20. zyphbear says:

    Well, while the story is slightly odd, I know some sales reps have a history of being rude and disrepectful to the customer for no reason.

    Example: in 2000, my parents decided they wanted to switch from a station wagon to a mini-van to fit the family and have extra room. They had a White 1998 Ford Taurus Wagon (new when bought), they went to one of the local Ford dealers, wanted to trade it in toward the new mini-van, the salesperson at the dealer told them, and I quote “that car is just a TURD and isn’t worth anything. I won’t even bother trying to get the trade in value. If You want to get a car, you’ll have to pay for it on it’s own with no trade in.” My Parents tried getting a supervisor, but no one wanted to help them for some reason. So They left.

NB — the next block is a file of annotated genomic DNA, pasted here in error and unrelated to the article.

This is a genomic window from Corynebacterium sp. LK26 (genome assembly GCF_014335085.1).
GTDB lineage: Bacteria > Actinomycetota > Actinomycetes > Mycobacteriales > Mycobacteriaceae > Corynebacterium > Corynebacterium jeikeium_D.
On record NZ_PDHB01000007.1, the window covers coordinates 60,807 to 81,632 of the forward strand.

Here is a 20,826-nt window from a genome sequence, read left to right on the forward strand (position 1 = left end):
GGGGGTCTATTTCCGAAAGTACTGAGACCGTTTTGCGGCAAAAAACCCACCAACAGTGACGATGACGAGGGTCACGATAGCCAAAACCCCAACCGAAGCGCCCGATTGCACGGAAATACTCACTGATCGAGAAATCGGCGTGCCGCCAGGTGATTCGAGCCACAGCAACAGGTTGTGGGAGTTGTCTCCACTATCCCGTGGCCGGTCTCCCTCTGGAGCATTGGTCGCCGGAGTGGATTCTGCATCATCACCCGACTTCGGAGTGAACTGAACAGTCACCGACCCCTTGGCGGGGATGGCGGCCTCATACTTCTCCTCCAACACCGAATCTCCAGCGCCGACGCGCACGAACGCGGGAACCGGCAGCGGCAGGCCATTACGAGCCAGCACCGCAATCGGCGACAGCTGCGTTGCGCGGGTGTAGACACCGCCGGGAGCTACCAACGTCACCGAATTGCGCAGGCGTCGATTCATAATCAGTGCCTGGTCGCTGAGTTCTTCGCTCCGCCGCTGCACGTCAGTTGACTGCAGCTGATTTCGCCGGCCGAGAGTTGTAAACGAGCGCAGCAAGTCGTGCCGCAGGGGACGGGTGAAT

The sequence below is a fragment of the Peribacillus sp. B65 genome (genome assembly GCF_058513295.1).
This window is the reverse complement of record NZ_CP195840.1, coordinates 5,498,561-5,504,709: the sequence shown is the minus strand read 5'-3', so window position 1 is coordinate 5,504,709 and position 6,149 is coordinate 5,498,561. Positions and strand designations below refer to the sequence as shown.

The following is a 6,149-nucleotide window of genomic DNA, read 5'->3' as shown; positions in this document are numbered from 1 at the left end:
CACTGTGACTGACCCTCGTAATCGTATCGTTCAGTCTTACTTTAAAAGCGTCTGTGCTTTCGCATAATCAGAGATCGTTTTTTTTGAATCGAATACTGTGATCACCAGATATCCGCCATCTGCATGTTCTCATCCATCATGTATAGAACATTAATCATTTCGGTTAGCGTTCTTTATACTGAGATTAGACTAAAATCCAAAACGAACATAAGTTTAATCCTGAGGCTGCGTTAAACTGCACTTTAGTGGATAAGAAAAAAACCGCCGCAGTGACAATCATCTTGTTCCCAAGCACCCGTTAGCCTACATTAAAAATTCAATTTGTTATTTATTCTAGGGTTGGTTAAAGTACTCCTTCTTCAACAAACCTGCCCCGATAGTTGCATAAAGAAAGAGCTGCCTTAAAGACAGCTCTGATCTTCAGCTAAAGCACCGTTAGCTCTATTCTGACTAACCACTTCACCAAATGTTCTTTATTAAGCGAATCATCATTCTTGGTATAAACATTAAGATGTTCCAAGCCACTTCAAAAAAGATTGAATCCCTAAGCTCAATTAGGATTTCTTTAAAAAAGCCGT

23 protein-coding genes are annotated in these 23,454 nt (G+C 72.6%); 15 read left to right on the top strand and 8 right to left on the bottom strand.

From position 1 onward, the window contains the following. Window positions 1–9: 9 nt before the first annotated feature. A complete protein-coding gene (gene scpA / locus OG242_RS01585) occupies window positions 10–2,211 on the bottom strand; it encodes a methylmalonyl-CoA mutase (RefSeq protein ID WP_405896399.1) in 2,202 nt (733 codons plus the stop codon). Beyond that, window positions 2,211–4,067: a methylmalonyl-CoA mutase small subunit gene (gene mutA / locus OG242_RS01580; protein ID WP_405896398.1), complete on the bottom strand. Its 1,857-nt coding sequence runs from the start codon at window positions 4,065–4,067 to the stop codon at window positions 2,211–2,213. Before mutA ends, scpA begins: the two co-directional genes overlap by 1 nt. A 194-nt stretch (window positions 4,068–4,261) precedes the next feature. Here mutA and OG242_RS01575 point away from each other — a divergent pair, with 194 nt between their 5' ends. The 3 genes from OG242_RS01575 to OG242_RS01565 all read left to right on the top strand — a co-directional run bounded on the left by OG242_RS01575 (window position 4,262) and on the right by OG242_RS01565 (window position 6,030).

While the car was used by a family, it was still very nicely treated (no teens had driven it yet either!) and kept clean, when detailed, it was very hard to tell it was pre-owned. They went to another Ford dealer in the area and got a HUGE chunk (something like $8-10K for only a 2 year old car was still pretty nice) taken off the mini-van they then ended up buying.

    Our Family had gone back to that second Ford dealer and gotten at least another 4 cars over the next few years, we were loyal customers until most of the staff was changed because they focused on customer service and the new reps didn’t care. About a month ago, the dealer decided to retire and closed the dealership. But that’s how to get and keep a customer.

  21. KevinQ says: